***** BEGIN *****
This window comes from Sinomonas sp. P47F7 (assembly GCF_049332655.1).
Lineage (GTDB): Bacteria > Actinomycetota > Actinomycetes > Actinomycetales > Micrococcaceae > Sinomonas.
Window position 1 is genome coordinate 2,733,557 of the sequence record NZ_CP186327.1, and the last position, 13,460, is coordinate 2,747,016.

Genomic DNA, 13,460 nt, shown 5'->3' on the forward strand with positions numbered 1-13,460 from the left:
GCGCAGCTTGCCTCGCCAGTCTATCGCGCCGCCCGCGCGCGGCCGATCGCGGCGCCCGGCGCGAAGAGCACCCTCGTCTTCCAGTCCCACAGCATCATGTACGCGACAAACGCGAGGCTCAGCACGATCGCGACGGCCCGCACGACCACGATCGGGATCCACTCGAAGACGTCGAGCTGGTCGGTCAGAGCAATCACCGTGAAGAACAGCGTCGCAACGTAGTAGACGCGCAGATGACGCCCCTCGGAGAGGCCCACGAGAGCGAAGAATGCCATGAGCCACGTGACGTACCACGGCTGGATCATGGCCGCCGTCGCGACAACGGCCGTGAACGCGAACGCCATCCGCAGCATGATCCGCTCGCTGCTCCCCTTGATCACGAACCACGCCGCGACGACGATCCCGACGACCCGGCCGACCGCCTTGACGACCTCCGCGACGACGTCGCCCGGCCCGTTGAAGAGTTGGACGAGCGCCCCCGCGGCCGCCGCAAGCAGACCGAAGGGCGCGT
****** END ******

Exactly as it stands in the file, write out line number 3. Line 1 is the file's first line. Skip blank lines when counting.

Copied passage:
Window position 1 is genome coordinate 2,733,557 of the sequence record NZ_CP186327.1, and the last position, 13,460, is coordinate 2,747,016.